A lot or a little?
The parents' guide to what's in this movie.
What parents need to know
Parents need to know that Oh, God! is a comic fantasy in which the Almighty, disappointed with the way things are going, travels to Earth in the guise of a human to deliver his most important messages. He chooses a nonbeliever, an ordinary man to carry those precepts to the world. The teachings are "faith-based," not preaching any particular belief system, but hoping to inspire responsibility, compassion, and care for the earth and one another. The movie asserts only that there is one Creator (in this case, a whimsical and funny one) and that it's entirely up to the world's inhabitants to take advantage of everything he has put in place for them. Fine for kids and families who can accept this lighthearted approach to faith and who will appreciate the honesty and value of the ideas it presents. Profanity includes "hell," "crapshoot," "humping the checkout girls." There's some minor sexual content (skimpy nightgown, man getting out of shower naked from the waist up).
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What's the story?
What a shock to innocent Jerry Landers' (John Denver) sensibilities when he encounters the voice of someone who claims to be God coming through his car radio's speakers in OH, GOD! It isn't until "God" (George Burns) makes it rain inside the car that Jerry has to acknowledge that there may be some truth to what the voice has told him. And when God, with a no-frills business card, appears in the passenger seat (a little old man in a plaid shirt and a cap), Jerry is sufficiently astounded. It takes a while, but Jerry can deny the truth no longer. God explains himself: He's come to Jerry for a very big favor. He wants this very ordinary, but very good, young family man to spread his message throughout the world. Jerry's clueless: How's he supposed to do that? Who's going to believe him? With only a sprinkling of advice and a few small miracles, God will be Jerry's guide, helping him convince his incredulous wife, a disbelieving media, a coalition of religious experts, and just plain folks that he exists -- and, most importantly, all who need to appreciate that God gave them everything they'd ever need to make life work. It's simply up to them to see it through.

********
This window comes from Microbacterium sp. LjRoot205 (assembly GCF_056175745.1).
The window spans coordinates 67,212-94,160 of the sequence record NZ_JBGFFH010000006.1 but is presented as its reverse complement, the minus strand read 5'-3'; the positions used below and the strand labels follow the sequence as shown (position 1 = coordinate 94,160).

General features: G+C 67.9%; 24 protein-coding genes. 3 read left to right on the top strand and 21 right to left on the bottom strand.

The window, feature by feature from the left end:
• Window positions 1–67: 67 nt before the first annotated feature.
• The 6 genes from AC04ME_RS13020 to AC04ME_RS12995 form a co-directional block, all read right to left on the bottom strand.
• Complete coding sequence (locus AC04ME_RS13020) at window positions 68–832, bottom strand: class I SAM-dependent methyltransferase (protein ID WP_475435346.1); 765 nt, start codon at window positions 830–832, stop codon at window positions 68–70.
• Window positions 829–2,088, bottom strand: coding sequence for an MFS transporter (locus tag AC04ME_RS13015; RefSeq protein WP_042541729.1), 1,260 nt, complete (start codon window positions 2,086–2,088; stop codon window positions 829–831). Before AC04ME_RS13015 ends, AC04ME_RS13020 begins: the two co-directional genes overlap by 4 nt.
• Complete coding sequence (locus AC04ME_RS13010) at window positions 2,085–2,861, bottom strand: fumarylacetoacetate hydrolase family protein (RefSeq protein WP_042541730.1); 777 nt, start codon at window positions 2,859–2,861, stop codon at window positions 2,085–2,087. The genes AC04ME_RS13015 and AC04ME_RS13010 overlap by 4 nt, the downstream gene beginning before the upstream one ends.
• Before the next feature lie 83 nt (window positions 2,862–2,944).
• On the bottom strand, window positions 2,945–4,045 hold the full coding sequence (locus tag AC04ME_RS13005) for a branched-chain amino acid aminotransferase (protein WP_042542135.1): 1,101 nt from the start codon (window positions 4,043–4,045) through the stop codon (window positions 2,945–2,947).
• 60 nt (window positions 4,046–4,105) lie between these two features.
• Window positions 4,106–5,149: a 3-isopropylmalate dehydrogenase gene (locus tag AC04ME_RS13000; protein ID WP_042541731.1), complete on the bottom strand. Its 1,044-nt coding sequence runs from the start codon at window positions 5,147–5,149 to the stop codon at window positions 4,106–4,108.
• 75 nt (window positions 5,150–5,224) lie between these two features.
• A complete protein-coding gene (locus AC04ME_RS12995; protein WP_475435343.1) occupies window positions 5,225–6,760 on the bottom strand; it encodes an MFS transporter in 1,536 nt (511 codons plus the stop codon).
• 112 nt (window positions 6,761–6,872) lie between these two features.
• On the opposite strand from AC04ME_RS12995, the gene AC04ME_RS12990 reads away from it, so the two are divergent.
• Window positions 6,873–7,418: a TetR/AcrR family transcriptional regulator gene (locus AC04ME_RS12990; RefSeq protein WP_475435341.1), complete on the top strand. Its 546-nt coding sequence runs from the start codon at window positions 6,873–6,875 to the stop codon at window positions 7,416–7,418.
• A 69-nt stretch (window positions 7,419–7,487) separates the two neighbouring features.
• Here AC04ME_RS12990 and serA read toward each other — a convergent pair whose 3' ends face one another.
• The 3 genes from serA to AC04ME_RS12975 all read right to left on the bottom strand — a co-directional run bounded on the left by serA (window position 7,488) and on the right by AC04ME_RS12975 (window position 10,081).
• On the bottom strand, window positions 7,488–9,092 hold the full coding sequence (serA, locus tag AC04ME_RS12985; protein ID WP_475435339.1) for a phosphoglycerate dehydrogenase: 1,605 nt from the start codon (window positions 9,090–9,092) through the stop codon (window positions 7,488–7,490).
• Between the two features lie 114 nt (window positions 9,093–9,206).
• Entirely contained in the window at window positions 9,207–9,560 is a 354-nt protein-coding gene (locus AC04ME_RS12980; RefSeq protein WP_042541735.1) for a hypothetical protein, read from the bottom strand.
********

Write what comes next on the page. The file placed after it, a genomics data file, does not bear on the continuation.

Is it any good?
This ultimate "what if?" movie is a small comic gem pitting 80-year-old George Burns, playing his version of God, against a world that seems to have forgotten its own simplicity. The film doesn't ask its audience to believe in a supreme being; it only wants to urge the audience to pretend for a moment that there is one. Of course, a few of the jokes and cultural references are dated since the film was made in 1977, but just as many are spot on for 21st-century tastes. It's uncanny how in 1977, the planet, at the hands of its human residents, was known to be an endangered species, and the idea is still controversial. Paul Sorvino's over-the-top parody of a mega-church pastor is particularly hilarious and will resonate as well. George Burns had a career spanning 75 years -- from vaudeville to radio to television and movies. Oh, God! is a wonderful introduction for new audiences to this unique entertainer. An original, warmhearted movie with wonderful messages for families.
Talk to your kids about ...
Families can talk about the fact that though this is a comedy, the messages are heartfelt and valuable. It was released in 1977; which of the ideals is still relevant? Do you agree with the notion "We've been given everything we need. Now it's up to us to make the world work"?
This movie has been described as "comedy," "fantasy," and "science fiction." Which of these genres fits best? How do the three work together to create something entirely original?
What is a parody? Which character in Oh, God! is a parody? What do the writing and the actor's performance tell you about the filmmakers' attitude toward this character?
Themes & Topics
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